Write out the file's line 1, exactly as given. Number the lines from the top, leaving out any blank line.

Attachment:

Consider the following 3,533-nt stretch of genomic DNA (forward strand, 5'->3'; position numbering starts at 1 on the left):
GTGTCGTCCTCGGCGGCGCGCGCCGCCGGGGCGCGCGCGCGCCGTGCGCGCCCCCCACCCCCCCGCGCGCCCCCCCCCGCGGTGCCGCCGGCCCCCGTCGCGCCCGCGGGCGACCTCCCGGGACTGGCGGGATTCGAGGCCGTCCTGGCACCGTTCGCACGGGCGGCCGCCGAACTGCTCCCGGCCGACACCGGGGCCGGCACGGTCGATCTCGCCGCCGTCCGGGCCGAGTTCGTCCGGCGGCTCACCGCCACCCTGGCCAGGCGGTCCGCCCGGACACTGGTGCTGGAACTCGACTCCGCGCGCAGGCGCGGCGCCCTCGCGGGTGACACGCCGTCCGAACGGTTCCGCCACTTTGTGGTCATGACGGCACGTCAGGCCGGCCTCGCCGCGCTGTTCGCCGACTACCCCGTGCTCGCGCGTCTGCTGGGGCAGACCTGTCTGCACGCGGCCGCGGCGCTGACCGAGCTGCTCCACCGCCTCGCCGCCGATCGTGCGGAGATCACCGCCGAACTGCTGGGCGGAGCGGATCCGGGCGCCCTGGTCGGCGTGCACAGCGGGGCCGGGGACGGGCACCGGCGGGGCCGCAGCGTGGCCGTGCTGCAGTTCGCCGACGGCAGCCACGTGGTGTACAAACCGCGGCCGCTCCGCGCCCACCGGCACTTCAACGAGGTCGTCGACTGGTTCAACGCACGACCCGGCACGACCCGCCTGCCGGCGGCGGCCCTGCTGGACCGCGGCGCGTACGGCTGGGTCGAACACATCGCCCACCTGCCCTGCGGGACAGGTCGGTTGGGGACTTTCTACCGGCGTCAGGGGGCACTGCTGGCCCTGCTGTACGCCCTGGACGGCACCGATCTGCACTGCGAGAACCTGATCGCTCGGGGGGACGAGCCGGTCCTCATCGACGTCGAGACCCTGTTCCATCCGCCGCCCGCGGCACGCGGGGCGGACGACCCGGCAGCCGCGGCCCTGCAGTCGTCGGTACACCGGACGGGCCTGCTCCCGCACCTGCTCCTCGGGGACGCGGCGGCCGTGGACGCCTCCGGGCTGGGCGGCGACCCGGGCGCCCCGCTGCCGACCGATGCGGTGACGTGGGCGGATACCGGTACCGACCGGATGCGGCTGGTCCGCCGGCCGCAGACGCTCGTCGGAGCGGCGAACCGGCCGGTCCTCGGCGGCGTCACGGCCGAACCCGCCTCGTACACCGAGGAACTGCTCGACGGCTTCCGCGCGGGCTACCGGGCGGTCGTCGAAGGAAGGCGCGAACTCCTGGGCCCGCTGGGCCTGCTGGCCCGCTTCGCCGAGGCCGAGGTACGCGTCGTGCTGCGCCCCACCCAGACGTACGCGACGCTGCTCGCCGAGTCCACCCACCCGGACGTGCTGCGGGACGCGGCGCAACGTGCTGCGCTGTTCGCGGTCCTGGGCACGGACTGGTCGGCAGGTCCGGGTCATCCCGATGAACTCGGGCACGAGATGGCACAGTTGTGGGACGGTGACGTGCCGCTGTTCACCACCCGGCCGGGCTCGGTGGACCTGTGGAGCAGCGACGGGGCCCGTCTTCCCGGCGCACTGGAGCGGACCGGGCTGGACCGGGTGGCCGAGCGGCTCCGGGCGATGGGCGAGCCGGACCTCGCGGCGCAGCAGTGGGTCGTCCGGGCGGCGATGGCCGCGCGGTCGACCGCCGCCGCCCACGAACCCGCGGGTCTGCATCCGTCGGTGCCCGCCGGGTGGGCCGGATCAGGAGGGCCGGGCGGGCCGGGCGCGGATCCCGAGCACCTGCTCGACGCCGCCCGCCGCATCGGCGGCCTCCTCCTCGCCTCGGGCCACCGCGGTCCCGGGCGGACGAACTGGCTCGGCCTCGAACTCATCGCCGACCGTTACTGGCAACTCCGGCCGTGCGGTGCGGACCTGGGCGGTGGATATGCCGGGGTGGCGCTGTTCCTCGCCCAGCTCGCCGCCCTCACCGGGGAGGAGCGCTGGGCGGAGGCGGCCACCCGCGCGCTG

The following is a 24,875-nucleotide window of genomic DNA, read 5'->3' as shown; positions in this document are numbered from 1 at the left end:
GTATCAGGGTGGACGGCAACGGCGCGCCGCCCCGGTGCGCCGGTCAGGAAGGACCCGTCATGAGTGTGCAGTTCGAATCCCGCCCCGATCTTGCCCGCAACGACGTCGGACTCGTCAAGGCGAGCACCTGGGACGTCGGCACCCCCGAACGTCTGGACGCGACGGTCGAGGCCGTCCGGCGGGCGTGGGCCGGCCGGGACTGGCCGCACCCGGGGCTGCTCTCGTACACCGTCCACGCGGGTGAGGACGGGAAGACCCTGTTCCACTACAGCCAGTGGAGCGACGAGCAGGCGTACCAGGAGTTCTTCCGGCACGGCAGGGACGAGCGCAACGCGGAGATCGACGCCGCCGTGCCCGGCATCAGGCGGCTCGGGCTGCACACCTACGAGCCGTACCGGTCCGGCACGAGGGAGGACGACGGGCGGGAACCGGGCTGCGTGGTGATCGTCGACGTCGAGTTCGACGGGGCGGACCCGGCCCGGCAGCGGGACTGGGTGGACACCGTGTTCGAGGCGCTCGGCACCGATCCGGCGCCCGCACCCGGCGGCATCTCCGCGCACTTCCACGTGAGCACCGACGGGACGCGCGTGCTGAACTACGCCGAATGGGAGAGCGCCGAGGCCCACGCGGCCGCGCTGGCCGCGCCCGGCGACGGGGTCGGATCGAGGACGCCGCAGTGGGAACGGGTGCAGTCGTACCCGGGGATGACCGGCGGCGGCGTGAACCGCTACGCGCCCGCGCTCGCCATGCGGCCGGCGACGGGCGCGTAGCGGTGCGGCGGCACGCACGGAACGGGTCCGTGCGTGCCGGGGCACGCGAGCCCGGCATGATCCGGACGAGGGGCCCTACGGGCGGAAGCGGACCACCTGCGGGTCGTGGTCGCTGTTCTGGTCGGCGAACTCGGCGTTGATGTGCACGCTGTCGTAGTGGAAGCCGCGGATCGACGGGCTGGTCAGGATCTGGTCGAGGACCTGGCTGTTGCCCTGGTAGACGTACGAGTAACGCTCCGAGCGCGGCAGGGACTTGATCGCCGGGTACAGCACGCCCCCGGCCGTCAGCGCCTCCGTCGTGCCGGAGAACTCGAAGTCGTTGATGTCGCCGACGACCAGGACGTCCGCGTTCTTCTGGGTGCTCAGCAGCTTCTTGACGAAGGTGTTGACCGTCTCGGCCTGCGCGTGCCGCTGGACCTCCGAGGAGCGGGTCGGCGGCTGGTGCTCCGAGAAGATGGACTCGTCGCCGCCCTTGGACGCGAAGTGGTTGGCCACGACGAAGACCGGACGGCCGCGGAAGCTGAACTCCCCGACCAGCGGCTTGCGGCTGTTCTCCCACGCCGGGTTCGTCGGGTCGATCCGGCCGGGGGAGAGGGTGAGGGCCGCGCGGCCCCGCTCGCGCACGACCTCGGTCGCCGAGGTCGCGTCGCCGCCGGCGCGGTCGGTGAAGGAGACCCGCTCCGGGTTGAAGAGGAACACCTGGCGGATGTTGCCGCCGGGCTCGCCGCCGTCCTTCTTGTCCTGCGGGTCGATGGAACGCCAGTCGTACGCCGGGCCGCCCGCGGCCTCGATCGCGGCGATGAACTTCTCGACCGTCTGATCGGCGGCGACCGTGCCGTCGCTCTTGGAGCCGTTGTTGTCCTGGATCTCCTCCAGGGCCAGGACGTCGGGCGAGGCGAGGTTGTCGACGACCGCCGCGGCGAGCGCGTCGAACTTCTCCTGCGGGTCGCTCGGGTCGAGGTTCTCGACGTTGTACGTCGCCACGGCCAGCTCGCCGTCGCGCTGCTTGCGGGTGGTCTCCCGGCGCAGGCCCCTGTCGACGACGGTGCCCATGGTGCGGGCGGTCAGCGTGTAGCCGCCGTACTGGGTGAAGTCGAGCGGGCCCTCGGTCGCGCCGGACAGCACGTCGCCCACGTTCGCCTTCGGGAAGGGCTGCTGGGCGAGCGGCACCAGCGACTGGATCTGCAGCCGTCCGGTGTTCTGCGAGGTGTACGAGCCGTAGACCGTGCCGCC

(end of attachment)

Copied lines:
Consider the following 3,533-nt stretch of genomic DNA (forward strand, 5'->3'; position numbering starts at 1 on the left):